Men's Soccer 2014 NCAA Tournament #3 Michigan State / #14 Washington Regional Breakdown

Men's Soccer 2014 NCAA Tournament #3 Michigan State / #14 Washington Regional Breakdown

When looking at this region, Michigan State and Washington are the teams to focus on. Both teams are coming off Elite Eight appearances last season and return the majority of their production off of those teams. Should they matchup in the third round, it would pit two teams strengths against each other. Washington wins as a result of their high scoring output. Michigan State’s strength is their defense. The two teams squared off in an exhibition match before the start of the season and Washington came out on top 1-0. Albeit it was just a scrimmage, it does give each team a little familiarity with their potential opponent. Getting to that point will be no easy task, as all four first round teams have the potential to pull the upset. When it comes down to who will advance from the regional, balance is always nice. A lot of these teams are strong in certain areas and then weak in others. Then there’s Michigan State.  The Spartans aren’t an offensive juggernaut, but they are solid in all aspects of the game. You can’t look at that them and say they have a glaring weakness. Should they advance from this regional? Yes. If they actually do will be another story though, because NCAA Tournaments are always full of surprises.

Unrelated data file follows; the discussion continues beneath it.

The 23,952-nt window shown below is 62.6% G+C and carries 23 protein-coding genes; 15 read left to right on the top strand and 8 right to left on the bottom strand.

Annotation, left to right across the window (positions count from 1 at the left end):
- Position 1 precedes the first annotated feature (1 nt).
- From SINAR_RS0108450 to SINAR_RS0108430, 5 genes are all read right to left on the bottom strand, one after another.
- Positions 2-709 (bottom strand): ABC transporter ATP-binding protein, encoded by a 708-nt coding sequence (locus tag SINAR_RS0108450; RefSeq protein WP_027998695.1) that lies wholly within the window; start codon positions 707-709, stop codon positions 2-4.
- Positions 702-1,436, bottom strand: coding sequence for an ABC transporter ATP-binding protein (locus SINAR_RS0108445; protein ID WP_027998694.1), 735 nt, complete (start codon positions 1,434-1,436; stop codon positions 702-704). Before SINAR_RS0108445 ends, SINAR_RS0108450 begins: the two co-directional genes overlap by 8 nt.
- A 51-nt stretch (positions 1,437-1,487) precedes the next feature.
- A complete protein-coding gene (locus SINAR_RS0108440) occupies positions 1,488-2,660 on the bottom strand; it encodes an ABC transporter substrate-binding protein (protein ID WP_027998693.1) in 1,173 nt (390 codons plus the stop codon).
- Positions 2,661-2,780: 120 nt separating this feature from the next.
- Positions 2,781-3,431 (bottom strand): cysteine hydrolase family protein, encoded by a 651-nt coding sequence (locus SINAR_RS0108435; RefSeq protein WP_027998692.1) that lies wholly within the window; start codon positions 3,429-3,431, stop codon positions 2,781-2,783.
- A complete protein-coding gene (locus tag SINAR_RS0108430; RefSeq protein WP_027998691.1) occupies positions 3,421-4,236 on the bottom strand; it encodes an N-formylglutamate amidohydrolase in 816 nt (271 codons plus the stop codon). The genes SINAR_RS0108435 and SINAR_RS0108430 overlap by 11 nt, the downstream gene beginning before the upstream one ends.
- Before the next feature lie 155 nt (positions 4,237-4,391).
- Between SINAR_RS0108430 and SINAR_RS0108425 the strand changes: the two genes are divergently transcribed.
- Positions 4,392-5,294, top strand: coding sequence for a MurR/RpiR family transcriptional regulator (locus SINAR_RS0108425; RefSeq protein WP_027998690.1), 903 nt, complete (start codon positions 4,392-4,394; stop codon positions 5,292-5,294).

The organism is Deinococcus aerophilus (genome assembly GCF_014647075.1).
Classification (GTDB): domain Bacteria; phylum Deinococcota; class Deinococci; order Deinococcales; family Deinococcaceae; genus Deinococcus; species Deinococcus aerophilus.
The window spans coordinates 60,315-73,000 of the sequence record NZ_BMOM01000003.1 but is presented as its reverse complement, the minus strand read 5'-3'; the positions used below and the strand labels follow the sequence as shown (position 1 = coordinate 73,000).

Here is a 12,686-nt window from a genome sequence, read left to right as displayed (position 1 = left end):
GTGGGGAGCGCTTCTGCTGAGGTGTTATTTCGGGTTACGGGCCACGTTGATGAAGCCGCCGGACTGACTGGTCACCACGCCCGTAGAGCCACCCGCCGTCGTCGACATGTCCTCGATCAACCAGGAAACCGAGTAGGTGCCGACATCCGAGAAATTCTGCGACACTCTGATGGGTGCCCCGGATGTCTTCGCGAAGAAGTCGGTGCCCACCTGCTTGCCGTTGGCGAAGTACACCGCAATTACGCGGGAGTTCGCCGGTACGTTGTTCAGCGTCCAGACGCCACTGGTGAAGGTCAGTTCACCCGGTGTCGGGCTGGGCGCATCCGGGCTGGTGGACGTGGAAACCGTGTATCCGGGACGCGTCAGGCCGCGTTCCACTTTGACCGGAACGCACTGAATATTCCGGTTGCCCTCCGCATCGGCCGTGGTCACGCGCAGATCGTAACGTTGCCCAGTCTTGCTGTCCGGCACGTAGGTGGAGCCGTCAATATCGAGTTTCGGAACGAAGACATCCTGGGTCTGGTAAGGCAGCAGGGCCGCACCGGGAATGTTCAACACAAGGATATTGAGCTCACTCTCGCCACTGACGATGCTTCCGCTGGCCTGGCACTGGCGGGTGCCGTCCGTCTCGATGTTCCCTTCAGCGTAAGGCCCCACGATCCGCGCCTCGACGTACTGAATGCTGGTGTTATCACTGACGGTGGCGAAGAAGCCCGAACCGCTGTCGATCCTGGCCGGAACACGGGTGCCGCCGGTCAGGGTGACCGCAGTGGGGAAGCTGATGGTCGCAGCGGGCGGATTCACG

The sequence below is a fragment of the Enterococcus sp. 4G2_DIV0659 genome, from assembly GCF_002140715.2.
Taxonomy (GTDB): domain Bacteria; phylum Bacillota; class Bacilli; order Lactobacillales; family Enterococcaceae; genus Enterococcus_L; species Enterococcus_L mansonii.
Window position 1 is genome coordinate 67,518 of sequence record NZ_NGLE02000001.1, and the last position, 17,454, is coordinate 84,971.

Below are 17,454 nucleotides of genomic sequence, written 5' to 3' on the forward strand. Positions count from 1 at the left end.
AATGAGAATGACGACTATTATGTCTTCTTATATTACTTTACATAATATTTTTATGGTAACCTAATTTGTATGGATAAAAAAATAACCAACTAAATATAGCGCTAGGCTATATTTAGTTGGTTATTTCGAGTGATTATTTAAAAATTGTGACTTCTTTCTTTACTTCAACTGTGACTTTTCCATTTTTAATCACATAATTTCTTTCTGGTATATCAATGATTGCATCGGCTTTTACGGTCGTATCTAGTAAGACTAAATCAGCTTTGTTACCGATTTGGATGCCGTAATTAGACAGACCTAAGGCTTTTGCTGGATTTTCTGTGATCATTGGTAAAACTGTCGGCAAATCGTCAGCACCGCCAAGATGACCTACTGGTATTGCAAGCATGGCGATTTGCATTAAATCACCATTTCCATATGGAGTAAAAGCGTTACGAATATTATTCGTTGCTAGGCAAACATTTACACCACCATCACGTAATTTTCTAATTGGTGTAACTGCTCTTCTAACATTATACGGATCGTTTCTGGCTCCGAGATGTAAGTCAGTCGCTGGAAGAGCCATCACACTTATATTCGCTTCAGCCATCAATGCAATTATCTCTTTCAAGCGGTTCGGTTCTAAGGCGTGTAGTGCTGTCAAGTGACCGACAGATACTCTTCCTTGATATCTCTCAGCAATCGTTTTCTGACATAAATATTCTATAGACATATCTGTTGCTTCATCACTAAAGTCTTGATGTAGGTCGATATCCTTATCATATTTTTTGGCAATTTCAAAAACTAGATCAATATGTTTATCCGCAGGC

#3 Michigan State vs. Kentucky/Oakland